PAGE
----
A multisite study of pertussis vaccine effectiveness by time since last vaccine dose from three Canadian provinces: a Canadian Immunization Research Network study
Savage RD, Bell CA, Righolt CH, Wilkinson K, Schwartz KL, Chen C, Bolotin S, Deeks SL, Drews SJ, Jamieson FB, Johnson C, Kwong JC, Mahmud SM, Russell ML, Simmonds KA, Svenson LW, Crowcroft NS. Vaccine. 2021; 39(20):2772-9. Epub 2021 Apr 17. DOI: https://doi.org/10.1016/j.vaccine.2021.03.031
Background — Pertussis remains poorly controlled relative to other diseases targeted by childhood vaccination programs. We combined estimates from four population-based studies of pertussis vaccine effectiveness (VE) in three Canadian provinces using a meta-analytic approach to improve precision and explore regional variation in VE and durability of protection.
Methods — Studies were conducted in Alberta, Manitoba, and Ontario over periods ranging from 1996 to 2015. Adjusted log odds ratios (OR; VE = 100*[1-OR]) of the effect of vaccination on pertussis risk were estimated by time since last vaccination in each study and pooled using DerSimonian and Laird random-effects models. We used the I2 statistic to estimate between-study heterogeneity and assessed methodological and clinical heterogeneity through subgroup analyses of study design and age.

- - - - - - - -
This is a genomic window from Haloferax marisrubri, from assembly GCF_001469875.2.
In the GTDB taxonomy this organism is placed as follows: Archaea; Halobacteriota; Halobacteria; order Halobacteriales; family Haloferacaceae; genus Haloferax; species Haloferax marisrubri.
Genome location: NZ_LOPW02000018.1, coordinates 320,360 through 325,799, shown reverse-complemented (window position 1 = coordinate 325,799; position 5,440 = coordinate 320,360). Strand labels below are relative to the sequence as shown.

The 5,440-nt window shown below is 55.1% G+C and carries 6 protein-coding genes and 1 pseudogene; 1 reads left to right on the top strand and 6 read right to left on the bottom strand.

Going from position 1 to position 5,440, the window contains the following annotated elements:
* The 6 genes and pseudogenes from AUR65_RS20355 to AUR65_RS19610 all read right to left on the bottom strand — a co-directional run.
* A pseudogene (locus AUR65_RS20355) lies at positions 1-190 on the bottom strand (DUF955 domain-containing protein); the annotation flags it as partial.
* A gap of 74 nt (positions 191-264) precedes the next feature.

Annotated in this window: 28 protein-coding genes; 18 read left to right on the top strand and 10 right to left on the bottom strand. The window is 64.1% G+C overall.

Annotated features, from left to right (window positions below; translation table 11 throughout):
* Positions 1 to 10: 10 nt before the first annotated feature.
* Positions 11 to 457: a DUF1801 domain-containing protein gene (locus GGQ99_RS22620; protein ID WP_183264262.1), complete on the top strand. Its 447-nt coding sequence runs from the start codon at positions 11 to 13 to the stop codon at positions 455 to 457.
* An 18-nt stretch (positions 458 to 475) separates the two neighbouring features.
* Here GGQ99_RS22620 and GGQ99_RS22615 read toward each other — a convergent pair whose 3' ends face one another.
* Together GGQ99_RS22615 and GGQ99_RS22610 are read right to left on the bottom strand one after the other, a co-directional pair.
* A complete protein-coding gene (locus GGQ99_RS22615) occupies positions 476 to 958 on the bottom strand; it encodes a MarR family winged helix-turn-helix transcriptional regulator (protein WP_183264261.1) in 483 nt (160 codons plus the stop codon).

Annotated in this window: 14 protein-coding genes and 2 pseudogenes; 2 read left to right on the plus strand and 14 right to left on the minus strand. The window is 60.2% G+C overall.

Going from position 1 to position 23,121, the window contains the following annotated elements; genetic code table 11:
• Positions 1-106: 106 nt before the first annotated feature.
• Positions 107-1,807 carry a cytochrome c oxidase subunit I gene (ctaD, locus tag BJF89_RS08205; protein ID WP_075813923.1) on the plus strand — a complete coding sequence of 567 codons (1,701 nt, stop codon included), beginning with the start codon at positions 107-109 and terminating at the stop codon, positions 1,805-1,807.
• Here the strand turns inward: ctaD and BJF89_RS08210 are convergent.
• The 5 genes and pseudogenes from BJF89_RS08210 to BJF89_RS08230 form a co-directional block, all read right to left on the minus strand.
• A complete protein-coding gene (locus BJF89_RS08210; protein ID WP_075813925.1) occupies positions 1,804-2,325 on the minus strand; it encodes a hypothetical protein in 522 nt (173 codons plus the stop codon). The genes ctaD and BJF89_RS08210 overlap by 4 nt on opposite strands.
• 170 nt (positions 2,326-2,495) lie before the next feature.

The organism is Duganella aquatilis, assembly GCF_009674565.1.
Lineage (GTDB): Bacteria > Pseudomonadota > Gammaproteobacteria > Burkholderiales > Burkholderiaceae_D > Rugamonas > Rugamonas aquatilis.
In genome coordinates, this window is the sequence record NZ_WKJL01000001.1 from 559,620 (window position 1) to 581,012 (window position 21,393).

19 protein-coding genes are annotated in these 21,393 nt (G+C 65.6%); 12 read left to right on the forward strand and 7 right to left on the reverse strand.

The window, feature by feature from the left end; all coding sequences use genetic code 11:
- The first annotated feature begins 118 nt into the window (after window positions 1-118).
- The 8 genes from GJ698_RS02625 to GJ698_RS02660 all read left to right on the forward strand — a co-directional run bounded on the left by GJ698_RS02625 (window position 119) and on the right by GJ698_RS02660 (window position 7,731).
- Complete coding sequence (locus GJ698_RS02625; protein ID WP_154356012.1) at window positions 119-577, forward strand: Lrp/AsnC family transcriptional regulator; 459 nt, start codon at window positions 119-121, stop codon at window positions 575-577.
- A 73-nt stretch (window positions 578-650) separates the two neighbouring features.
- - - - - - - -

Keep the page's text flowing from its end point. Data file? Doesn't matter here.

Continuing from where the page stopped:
Results — Data on 3,270 pertussis cases and 23,863 controls were available. Pertussis VE declined from 86% (95% CI 79%-90%, I2 = 81.5%) at < 1 year since last vaccination to 51% (11%-74%, I2 = 80.9%) by ≥ 8 years. Effect estimates were the most heterogeneous in the least and most elapsed time periods since last vaccine dose. This was attributable mostly to variation between provinces in the distribution of age groups and number of vaccine doses received within time periods, as well as study design and small numbers in the most elapsed time period.
Interpretation — Consistent trends of decreasing pertussis VE with increasing time since last vaccination across three Canadian provinces indicate the need for immunization schedules and vaccine development to optimize protection for all individuals, especially for adolescents and young adults at greatest risk of infection.